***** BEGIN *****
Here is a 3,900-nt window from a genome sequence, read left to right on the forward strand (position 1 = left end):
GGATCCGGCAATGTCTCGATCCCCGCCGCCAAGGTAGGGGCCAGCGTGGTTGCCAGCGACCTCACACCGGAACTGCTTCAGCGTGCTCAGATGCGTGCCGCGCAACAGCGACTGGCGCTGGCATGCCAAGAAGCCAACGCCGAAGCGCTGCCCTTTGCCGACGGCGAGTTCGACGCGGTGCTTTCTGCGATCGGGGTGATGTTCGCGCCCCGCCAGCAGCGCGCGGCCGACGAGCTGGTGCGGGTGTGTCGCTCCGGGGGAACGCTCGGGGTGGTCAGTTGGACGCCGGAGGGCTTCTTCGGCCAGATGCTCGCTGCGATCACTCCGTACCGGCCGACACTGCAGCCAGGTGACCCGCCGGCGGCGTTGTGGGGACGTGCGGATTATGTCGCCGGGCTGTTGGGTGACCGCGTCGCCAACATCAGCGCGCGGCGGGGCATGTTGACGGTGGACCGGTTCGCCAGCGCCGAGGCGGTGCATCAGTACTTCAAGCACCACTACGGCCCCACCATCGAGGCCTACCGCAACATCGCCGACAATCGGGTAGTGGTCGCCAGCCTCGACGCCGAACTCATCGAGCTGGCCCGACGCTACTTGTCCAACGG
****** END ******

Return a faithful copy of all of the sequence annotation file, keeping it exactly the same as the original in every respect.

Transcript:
Here is a 3,900-nt window from a genome sequence, read left to right on the forward strand (position 1 = left end):
GGATCCGGCAATGTCTCGATCCCCGCCGCCAAGGTAGGGGCCAGCGTGGTTGCCAGCGACCTCACACCGGAACTGCTTCAGCGTGCTCAGATGCGTGCCGCGCAACAGCGACTGGCGCTGGCATGCCAAGAAGCCAACGCCGAAGCGCTGCCCTTTGCCGACGGCGAGTTCGACGCGGTGCTTTCTGCGATCGGGGTGATGTTCGCGCCCCGCCAGCAGCGCGCGGCCGACGAGCTGGTGCGGGTGTGTCGCTCCGGGGGAACGCTCGGGGTGGTCAGTTGGACGCCGGAGGGCTTCTTCGGCCAGATGCTCGCTGCGATCACTCCGTACCGGCCGACACTGCAGCCAGGTGACCCGCCGGCGGCGTTGTGGGGACGTGCGGATTATGTCGCCGGGCTGTTGGGTGACCGCGTCGCCAACATCAGCGCGCGGCGGGGCATGTTGACGGTGGACCGGTTCGCCAGCGCCGAGGCGGTGCATCAGTACTTCAAGCACCACTACGGCCCCACCATCGAGGCCTACCGCAACATCGCCGACAATCGGGTAGTGGTCGCCAGCCTCGACGCCGAACTCATCGAGCTGGCCCGACGCTACTTGTCCAACGG